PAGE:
Fetal programming and Public policy
Although ‘Charlie’s story‘ is an extreme example, it contains elements that apply to many children who later turn to crime.
People are starting to realise that if we want to reduce crime in our society we need to start very early, preferably first by giving support to pregnant women.
An intervention for deprived teenage mothers, the Nurse Family Partnership has been developed in the USA. It gives much support and education about parenting to these mothers during pregnancy and for the first two years after birth. The children of the mothers who have had this help showed a much reduced rate of probation and criminal behaviour in their teens (click here for published research papers from the NFP).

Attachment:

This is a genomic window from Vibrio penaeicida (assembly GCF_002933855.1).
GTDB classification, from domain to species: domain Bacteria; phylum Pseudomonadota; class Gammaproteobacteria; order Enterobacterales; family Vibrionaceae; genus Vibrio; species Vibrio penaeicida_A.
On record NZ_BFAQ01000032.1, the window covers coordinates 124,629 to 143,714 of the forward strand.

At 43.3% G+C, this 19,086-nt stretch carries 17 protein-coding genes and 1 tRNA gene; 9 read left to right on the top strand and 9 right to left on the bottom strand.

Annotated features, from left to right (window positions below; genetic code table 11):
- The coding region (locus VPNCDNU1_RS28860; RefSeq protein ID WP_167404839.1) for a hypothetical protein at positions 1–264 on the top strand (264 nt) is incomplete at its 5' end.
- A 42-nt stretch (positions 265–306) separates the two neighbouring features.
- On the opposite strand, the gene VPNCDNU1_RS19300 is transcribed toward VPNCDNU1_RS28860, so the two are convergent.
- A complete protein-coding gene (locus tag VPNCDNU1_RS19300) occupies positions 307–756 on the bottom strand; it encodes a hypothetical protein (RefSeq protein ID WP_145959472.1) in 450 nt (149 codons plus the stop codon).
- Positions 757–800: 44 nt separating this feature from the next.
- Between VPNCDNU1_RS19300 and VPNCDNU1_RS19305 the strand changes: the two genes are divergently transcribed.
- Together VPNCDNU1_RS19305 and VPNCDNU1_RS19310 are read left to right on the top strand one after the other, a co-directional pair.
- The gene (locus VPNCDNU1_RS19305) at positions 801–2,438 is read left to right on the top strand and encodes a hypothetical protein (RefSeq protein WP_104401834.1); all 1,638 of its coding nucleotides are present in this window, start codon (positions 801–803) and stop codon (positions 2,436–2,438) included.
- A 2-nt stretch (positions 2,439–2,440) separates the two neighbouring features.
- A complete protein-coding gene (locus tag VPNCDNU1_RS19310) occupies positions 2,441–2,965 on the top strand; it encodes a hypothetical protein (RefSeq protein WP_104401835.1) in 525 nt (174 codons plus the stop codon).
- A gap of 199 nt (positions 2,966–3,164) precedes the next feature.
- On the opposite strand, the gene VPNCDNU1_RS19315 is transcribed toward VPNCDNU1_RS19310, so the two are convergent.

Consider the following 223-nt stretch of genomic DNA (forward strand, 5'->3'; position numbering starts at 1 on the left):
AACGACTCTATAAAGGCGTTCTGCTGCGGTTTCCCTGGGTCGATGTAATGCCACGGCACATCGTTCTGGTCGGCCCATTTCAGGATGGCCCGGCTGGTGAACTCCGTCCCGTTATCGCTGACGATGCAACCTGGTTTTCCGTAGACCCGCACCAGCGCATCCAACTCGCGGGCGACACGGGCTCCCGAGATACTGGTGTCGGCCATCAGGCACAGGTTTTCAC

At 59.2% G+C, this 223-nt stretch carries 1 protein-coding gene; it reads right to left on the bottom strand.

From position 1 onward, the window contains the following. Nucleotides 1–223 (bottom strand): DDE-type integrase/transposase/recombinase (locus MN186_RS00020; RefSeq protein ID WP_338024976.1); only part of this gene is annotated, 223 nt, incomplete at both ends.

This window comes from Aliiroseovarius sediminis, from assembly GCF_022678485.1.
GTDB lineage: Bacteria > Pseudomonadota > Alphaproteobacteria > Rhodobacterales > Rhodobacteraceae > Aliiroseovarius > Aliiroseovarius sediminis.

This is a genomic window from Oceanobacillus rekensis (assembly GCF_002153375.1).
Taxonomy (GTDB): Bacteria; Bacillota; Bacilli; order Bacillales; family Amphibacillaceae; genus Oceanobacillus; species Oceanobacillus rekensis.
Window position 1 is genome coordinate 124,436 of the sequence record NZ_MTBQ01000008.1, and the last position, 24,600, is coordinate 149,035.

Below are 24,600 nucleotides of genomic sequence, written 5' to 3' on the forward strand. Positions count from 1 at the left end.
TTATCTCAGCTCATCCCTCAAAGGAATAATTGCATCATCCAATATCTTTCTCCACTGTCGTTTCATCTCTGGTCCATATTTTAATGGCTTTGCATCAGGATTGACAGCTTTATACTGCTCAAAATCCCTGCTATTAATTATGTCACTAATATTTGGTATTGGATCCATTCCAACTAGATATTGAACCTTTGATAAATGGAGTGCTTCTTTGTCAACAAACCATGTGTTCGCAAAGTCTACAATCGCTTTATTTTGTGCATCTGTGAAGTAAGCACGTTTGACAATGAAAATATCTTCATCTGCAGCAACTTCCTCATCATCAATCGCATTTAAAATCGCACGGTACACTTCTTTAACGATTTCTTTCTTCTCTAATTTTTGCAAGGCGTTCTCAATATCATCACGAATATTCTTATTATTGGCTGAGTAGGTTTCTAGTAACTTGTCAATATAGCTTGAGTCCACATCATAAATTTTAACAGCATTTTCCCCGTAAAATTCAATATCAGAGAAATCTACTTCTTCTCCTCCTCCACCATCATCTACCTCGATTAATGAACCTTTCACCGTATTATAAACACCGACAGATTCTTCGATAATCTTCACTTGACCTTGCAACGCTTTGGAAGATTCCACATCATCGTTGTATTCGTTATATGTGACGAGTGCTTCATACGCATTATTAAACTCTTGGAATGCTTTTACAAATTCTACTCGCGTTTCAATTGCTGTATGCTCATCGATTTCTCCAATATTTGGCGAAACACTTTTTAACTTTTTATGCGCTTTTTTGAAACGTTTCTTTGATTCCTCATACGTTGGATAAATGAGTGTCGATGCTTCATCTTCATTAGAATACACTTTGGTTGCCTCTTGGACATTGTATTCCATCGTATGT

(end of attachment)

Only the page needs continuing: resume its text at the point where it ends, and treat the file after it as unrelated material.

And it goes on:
The programme is now being tried out in the UK, as the Family Nurse Partnership.
Graham Allen MP recommends the Family Nurse partnership in his report “Early Intervention. The Next Steps”
Giving extra emotional support to pregnant women should do much more than help reduce crime. It should reduce the level of emotional and behavioural problems in many children. We have estimated that if women are in the top 15% for anxiety in a normal population their child will have double the risk of a mental/behavioural disorder later (O’Connor et al 2003; Talge et al 2007). The risk is increased from about 5% to 10%. Most children are not affected, but in terms of public health this is significant.
Women should be screened for anxiety/depression/relationship problems when they first see a health professional when pregnant, and appropriate help should be provided. Family, friends and employers should all be more aware of how important it is to give emotional support to pregnant women.